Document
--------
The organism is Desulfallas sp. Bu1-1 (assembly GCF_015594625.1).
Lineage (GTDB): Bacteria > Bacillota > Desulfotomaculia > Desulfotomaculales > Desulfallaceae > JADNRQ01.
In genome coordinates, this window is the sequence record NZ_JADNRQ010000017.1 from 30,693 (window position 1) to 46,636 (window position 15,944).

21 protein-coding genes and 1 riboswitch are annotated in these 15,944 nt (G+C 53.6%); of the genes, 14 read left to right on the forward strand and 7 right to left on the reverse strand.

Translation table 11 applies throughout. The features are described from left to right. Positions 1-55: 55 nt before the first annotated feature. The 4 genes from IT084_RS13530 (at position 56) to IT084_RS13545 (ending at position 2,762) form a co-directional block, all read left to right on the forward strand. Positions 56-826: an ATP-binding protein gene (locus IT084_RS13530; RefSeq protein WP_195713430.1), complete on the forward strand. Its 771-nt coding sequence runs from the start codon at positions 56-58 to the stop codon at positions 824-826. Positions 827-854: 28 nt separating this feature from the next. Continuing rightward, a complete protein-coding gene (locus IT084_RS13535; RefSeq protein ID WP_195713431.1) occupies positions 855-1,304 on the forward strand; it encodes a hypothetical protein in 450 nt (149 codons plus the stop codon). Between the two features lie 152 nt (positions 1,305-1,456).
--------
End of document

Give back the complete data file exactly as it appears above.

The organism is Desulfallas sp. Bu1-1 (assembly GCF_015594625.1).
Lineage (GTDB): Bacteria > Bacillota > Desulfotomaculia > Desulfotomaculales > Desulfallaceae > JADNRQ01.
In genome coordinates, this window is the sequence record NZ_JADNRQ010000017.1 from 30,693 (window position 1) to 46,636 (window position 15,944).

21 protein-coding genes and 1 riboswitch are annotated in these 15,944 nt (G+C 53.6%); of the genes, 14 read left to right on the forward strand and 7 right to left on the reverse strand.

Translation table 11 applies throughout. The features are described from left to right. Positions 1-55: 55 nt before the first annotated feature. The 4 genes from IT084_RS13530 (at position 56) to IT084_RS13545 (ending at position 2,762) form a co-directional block, all read left to right on the forward strand. Positions 56-826: an ATP-binding protein gene (locus IT084_RS13530; RefSeq protein WP_195713430.1), complete on the forward strand. Its 771-nt coding sequence runs from the start codon at positions 56-58 to the stop codon at positions 824-826. Positions 827-854: 28 nt separating this feature from the next. Continuing rightward, a complete protein-coding gene (locus IT084_RS13535; RefSeq protein ID WP_195713431.1) occupies positions 855-1,304 on the forward strand; it encodes a hypothetical protein in 450 nt (149 codons plus the stop codon). Between the two features lie 152 nt (positions 1,305-1,456).